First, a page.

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Wed, Apr 15, 2009 - Page 10 News List

Qantas slashes profit forecast and announces job cuts

NOSEDIVING PROFITS: Fresh job cuts came after 90 management positions were dropped last month and 1,500 other jobs were eliminated late last year

AP , SYDNEY

A Qantas Boeing 767-338/ER flies over Sydney airport yesterday. Qantas yesterday slashed its full-year profit forecast by more than half and announced further capacity and job cuts in response to deteriorating trading conditions, sending its shares down as much as 11 percent.

PHOTO: REUTERS

Qantas Airways Ltd yesterday slashed its annual profit forecast and announced that it would cut 500 management positions and ground some aircraft in response to low demand for its international services and the continuing economic decline.

CEO Alan Joyce said another 1,250 positions could also be affected.

The Australian national carrier dropped its full year pretax profit outlook to between A$100 million (US$73 million) and A$200 million, down from its previous forecast of A$500 million.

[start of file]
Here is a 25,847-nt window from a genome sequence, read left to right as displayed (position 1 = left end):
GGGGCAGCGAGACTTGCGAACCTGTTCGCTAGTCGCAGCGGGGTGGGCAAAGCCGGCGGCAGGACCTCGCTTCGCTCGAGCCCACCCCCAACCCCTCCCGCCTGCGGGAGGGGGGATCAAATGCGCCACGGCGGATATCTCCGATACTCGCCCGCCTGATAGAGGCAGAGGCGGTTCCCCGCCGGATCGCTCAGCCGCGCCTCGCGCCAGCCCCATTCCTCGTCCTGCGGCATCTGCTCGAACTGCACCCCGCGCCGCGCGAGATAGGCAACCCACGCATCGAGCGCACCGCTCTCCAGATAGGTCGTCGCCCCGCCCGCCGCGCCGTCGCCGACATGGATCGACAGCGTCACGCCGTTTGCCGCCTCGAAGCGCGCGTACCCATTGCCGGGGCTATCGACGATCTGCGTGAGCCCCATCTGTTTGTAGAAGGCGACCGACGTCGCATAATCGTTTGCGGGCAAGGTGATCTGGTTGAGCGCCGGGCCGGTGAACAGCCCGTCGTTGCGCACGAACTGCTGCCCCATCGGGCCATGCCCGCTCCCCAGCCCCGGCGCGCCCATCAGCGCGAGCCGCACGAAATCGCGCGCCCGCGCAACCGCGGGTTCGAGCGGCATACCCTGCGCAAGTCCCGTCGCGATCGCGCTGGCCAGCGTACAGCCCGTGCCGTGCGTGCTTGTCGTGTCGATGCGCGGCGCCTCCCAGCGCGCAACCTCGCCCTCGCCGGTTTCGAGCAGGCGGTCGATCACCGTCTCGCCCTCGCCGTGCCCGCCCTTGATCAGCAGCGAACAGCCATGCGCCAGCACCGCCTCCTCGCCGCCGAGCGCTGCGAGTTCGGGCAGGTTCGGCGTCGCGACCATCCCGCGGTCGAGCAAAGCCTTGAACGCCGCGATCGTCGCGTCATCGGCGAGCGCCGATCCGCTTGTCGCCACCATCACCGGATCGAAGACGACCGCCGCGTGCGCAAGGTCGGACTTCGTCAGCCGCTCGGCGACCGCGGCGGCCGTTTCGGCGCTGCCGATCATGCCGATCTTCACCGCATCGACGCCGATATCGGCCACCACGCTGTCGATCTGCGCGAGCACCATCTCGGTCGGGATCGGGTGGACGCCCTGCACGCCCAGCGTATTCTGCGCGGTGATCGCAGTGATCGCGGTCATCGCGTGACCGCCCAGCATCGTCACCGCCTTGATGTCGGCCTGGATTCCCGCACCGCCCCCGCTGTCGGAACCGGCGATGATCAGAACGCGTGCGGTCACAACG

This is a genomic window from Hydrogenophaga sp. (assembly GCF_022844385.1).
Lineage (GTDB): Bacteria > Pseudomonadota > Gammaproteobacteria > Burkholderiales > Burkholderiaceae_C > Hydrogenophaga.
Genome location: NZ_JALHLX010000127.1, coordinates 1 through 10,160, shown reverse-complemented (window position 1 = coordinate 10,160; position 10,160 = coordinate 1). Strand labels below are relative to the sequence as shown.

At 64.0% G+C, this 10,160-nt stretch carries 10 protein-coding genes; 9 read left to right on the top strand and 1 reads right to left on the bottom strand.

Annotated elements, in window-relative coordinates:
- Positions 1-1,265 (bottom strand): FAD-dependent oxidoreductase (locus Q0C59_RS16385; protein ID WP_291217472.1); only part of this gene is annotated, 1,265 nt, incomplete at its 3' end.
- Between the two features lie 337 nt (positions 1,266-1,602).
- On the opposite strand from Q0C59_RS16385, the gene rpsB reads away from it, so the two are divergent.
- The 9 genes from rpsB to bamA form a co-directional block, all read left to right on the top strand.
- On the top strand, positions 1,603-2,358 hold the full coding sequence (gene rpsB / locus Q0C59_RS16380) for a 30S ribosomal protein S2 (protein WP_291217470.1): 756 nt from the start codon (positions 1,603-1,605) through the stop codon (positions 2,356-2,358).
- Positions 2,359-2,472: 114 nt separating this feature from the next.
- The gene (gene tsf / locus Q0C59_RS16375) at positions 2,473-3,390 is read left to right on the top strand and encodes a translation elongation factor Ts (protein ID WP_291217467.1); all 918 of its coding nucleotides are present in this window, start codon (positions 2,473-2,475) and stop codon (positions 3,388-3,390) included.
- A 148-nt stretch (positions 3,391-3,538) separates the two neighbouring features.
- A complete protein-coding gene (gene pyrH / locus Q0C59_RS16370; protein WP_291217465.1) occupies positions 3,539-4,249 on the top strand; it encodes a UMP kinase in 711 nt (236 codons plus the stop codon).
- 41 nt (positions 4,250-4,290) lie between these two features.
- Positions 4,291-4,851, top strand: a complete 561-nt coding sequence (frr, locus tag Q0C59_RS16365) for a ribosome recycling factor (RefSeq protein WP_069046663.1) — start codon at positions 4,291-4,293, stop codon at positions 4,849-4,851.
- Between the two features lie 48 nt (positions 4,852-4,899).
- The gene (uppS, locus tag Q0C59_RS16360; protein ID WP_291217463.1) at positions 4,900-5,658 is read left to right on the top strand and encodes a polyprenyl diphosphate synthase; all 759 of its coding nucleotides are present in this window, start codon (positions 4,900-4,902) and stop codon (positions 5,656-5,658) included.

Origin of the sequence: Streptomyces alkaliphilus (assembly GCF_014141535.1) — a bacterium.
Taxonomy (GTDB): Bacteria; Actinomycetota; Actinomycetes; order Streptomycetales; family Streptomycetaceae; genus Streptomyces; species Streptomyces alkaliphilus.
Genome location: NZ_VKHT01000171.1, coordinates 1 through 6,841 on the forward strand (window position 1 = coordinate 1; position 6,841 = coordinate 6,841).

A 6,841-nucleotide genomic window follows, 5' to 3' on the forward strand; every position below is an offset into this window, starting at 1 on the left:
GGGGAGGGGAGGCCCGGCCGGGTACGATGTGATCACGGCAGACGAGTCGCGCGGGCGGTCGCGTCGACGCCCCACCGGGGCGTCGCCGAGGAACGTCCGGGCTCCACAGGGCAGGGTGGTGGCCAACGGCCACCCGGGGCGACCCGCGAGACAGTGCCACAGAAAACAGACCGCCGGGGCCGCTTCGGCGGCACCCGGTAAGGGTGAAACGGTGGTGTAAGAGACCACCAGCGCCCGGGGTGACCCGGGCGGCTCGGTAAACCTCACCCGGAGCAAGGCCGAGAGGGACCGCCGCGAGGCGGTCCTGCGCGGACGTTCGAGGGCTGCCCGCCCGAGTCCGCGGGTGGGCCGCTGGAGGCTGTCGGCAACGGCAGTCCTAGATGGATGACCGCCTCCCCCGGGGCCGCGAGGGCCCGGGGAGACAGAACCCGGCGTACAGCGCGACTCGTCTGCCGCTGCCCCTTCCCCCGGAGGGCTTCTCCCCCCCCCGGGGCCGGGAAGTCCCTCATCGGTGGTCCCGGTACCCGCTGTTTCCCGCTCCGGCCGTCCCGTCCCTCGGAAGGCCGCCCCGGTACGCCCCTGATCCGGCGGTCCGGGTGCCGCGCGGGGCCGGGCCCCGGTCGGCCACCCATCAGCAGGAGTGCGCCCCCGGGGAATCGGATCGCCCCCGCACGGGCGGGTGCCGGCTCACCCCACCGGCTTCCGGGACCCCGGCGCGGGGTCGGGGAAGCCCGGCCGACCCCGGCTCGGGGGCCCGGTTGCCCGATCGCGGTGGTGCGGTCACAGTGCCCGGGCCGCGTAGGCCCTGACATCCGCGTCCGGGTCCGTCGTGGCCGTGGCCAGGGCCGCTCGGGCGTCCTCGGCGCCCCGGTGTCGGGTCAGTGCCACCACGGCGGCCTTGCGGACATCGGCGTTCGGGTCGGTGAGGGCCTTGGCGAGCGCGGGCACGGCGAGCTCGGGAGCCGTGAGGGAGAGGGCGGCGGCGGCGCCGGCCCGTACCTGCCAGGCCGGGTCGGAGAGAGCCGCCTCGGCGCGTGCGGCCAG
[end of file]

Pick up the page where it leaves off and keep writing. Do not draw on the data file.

“Market conditions have deteriorated, especially in our international business,” Joyce said. “We have no choice but to lower our profit forecast and make major changes to ensure Qantas can weather the current commercial environment.”

COSTS

He said the changes would include reducing costs but added, “We will not be withdrawing from routes to achieve this.”

The cost-cutting measures include a 5 percent reduction in flying capacity, cuts to freight capacity, grounding the equivalent of 10 aircraft and making them available for sale, deferring orders on four Airbus A380s and other aircraft and reducing capital expenditure by at least A$800 million this year and next.

Joyce said Qantas would remove 500 management positions and said that “up to 1,250 equivalent full-time positions” would also be affected but that efforts would be made to keep those jobs, including attrition, reducing some jobs to part-time positions or encouraging leave without pay.

CUTS

The job cuts come after 90 management positions were dropped last month and 1,500 other jobs were eliminated late last year.

Qantas announced in February that its net profit fell 66 percent in the last half of last year as it paid high fuel costs and the global financial downturn sent high-end passenger numbers tumbling.

“Qantas expects the current volatility in operating conditions to continue for some time,” Joyce said.

He stressed that the company was determined to see the overall brand remain strong and profitable over the long term.

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